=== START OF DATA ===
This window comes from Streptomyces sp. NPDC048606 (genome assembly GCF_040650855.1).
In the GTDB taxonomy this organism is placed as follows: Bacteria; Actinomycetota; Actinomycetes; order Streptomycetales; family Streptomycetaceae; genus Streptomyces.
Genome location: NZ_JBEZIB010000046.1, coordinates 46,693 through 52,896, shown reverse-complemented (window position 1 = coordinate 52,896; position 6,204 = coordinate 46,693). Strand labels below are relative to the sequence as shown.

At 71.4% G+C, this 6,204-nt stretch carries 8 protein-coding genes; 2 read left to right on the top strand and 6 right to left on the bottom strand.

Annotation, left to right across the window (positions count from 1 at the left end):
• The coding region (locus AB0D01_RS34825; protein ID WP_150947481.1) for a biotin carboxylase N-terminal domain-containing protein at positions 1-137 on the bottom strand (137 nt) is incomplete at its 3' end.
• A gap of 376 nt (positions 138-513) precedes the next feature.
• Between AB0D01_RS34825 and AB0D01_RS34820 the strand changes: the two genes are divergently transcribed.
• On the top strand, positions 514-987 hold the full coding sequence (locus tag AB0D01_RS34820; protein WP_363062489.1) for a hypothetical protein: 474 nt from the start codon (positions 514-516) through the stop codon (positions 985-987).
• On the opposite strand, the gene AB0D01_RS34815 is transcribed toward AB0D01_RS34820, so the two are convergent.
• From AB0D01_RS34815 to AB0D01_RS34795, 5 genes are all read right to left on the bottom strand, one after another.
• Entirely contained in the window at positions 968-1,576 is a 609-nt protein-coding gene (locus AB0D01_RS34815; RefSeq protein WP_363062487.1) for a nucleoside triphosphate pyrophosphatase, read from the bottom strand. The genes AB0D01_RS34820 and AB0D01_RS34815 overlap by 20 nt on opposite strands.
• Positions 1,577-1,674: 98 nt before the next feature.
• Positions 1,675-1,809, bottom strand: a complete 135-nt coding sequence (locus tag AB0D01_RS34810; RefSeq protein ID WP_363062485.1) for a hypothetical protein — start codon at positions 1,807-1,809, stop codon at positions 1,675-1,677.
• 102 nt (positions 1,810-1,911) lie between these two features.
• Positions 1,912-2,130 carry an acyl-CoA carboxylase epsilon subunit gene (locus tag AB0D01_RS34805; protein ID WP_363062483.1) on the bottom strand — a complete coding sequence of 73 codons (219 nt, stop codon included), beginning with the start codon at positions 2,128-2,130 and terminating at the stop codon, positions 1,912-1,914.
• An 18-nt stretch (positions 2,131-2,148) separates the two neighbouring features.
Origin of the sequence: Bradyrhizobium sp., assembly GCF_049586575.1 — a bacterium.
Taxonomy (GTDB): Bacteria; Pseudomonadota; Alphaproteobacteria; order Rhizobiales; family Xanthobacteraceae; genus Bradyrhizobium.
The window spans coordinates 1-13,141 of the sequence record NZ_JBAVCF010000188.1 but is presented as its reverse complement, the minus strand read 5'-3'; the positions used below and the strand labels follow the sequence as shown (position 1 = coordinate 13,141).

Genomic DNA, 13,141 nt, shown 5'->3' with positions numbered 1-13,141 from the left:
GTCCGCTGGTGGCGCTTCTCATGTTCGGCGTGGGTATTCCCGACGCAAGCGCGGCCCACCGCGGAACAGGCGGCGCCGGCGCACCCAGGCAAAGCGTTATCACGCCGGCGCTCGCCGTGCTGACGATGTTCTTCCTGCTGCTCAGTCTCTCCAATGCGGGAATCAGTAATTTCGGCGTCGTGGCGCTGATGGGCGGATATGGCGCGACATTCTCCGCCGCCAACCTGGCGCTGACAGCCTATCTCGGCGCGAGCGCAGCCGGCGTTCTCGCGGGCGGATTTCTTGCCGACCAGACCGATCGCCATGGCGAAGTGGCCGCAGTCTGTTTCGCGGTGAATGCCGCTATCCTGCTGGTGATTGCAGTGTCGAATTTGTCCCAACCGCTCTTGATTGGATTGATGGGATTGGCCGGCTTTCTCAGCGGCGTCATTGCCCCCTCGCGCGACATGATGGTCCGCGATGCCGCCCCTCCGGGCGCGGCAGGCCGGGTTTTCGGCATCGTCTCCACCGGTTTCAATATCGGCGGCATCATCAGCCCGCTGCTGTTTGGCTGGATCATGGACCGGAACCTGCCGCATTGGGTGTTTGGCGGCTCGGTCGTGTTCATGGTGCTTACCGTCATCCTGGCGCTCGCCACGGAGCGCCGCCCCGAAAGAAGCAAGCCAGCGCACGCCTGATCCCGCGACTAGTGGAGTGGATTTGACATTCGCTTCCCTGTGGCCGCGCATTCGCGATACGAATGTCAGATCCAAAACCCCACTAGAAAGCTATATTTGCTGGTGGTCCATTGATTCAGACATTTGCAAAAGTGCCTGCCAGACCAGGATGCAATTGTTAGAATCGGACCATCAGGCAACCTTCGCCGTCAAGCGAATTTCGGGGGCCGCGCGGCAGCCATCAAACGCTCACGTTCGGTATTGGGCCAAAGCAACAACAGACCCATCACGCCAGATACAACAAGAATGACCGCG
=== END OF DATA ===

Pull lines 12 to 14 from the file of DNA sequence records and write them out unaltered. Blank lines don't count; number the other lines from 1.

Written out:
• Entirely contained in the window at positions 968-1,576 is a 609-nt protein-coding gene (locus AB0D01_RS34815; RefSeq protein WP_363062487.1) for a nucleoside triphosphate pyrophosphatase, read from the bottom strand. The genes AB0D01_RS34820 and AB0D01_RS34815 overlap by 20 nt on opposite strands.
• Positions 1,577-1,674: 98 nt before the next feature.
• Positions 1,675-1,809, bottom strand: a complete 135-nt coding sequence (locus tag AB0D01_RS34810; RefSeq protein ID WP_363062485.1) for a hypothetical protein — start codon at positions 1,807-1,809, stop codon at positions 1,675-1,677.